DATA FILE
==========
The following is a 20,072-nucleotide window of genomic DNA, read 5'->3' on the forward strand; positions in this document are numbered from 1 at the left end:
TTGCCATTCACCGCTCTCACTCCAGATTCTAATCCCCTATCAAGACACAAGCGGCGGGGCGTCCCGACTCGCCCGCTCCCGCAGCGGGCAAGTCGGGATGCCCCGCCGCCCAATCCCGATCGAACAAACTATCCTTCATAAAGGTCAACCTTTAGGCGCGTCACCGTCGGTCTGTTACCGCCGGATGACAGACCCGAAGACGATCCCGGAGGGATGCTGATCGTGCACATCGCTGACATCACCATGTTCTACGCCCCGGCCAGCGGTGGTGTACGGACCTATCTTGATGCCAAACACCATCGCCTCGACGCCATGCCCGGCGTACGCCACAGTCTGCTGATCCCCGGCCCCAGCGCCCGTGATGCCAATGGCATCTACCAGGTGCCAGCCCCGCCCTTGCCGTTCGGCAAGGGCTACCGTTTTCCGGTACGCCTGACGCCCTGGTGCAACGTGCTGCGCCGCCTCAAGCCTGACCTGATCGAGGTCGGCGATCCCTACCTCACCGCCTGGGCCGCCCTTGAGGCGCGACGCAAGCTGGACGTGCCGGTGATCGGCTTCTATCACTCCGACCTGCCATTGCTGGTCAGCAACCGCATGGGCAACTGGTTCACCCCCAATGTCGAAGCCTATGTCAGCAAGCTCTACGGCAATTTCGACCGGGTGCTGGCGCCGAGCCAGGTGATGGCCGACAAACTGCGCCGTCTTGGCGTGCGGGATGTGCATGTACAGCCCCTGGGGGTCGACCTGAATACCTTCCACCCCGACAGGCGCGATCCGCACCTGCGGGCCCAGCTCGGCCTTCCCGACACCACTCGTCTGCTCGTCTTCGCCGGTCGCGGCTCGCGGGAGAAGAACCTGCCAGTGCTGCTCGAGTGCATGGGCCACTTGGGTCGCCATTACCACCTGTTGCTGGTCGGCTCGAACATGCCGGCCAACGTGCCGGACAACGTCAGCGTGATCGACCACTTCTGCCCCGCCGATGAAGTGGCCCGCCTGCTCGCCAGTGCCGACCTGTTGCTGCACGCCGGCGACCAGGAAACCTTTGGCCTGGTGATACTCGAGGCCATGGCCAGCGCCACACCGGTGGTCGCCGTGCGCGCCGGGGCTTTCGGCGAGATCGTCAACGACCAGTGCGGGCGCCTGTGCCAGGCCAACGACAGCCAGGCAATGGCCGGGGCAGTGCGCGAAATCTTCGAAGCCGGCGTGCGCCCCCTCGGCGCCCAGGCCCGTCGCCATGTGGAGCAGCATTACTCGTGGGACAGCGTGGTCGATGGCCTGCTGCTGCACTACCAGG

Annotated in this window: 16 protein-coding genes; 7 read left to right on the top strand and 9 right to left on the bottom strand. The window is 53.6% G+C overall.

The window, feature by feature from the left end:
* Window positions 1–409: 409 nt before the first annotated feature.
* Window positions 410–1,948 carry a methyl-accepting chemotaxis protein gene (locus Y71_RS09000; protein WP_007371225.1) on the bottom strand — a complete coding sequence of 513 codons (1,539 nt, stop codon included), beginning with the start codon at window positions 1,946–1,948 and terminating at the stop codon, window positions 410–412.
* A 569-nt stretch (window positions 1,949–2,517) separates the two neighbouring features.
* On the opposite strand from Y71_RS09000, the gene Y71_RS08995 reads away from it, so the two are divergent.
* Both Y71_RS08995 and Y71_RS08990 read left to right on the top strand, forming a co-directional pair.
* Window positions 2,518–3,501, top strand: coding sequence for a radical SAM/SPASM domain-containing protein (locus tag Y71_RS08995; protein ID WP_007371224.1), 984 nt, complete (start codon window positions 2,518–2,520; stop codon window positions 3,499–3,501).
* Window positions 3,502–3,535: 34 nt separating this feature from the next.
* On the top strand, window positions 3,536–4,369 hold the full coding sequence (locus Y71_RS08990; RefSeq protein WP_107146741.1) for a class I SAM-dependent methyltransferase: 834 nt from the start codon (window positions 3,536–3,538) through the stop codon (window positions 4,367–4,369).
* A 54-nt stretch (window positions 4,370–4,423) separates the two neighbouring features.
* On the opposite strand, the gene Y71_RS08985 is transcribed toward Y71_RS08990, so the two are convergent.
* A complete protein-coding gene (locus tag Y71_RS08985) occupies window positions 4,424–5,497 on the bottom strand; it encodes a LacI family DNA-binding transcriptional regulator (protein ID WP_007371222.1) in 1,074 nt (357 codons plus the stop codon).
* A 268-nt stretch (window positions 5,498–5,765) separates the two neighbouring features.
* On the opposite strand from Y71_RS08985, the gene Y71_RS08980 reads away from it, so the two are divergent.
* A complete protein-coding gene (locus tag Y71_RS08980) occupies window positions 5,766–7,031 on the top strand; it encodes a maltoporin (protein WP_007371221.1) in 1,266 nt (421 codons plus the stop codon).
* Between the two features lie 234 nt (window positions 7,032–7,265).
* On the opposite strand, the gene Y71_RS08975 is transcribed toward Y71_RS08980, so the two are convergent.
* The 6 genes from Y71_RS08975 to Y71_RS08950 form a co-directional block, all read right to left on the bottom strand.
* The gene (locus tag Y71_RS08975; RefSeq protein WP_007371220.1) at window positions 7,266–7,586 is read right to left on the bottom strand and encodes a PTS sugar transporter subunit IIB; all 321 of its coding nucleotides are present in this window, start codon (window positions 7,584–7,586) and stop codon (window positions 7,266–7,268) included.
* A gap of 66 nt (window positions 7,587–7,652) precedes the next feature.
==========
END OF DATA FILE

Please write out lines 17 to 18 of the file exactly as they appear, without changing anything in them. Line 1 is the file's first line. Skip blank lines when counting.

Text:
* On the opposite strand from Y71_RS08985, the gene Y71_RS08980 reads away from it, so the two are divergent.
* A complete protein-coding gene (locus tag Y71_RS08980) occupies window positions 5,766–7,031 on the top strand; it encodes a maltoporin (protein WP_007371221.1) in 1,266 nt (421 codons plus the stop codon).